It is an easy and engrossing read that destroys the familiar romantic image of an idyllic time on the eve of war. The myth of a lost Eden is finally laid to rest.
The author makes clear that his book ls not a 'formal history'.instead it aims to capturè the spirit and shape of 1914 before the country entered a world war.

Strongly recommended.
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3 of 3 people found the following review helpful By Slow Lorris on 12 Mar. 2014
Format: Hardcover
I was in two minds about this book as I read through. Its cherry picking approach, tackling specific episodes and themes in 1914 England to the exclusion of others, at times felt rather fragmented. But this tight focus on only particular topics has its own strengths, allowing more colourful period detail to come through than might be the case in a more sweeping study. By the end everything seemed to have slipped into place and the book felt much more than the sum of its parts. The advent of war halfway through perhaps helped by providing a natural focus.

I thought a great strength was how the author let the voices of individual people shine through, quoting extensively from letters and diaries up and down the social scale. You get a real feel for real people's opinions and uncertainties as the year unfolded.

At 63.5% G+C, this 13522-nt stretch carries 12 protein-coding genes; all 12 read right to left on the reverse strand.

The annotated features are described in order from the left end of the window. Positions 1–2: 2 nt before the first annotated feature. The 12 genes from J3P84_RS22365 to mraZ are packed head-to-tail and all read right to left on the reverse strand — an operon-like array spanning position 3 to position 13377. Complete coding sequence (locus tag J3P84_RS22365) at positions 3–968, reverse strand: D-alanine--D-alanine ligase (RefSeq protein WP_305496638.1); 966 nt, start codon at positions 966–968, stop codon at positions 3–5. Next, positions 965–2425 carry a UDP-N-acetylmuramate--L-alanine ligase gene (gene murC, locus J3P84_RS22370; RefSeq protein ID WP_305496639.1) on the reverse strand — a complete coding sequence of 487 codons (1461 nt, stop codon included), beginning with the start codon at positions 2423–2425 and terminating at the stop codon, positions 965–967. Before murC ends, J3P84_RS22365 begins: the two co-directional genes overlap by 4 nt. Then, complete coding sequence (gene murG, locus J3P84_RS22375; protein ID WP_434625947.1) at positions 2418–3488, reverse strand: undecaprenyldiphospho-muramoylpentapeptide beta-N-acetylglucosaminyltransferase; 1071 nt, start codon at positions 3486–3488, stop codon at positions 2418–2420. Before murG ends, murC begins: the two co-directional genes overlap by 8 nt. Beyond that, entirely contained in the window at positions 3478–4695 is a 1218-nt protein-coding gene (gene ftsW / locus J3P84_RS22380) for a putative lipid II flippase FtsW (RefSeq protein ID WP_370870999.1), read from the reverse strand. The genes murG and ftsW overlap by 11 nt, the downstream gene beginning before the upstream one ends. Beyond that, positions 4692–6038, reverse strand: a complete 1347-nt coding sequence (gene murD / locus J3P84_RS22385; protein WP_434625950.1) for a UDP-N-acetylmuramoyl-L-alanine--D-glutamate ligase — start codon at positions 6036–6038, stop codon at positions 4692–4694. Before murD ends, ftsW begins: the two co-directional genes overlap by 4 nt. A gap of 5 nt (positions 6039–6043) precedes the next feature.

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By Jill Meyer TOP 500 REVIEWER on 10 Jun. 2015
Format: Paperback
We are now in the 100th year anniversary of the Great War, and some excellent books have been published. Some look at the war in total, but some concentrates on parts of the war, usually divided by the year. Mark Bostridge has written a superb book about the first year of the war, "The Fateful Year: England 1914".

The year 1914 was noteworthy even before the assassination of Franz Ferdinand in late June. Britain was awash with suffragettes protesting for the vote-for-women. These women were not afraid to destroy public property - particularly in the nation's art galleries - or go to jail for their crimes. While there, they often starved themselves and the authorities force-fed these women. The "Irish Question" was a hot topic, both politically and militarily, and it seemed everybody had a "solution". The Liberal Prime Minister, Herbert Henry Asquith, was in love with a young woman who was not his wife, Margot, and he spent hours a day pouring out his heart to her in letters. (If you'd like to read more about Asquith and his "in love with love", look for the book, "Margot at War: Love and Betrayal in Downing Street", by Anne de Courcy.)

With war declared in early August, Bostridge looks at the military enlistments and how different events either spurred on enlistments or hindered them. Certainly being presented with a "White Feather" by a young woman who taunts a man she doesn't think is in the military was a tactless way of accusing that man of cowardice without knowing all the facts. Bostridge also writes about the "Pals Divisions"; the practice of encouraging enlistments by having men from a village or work place serve together.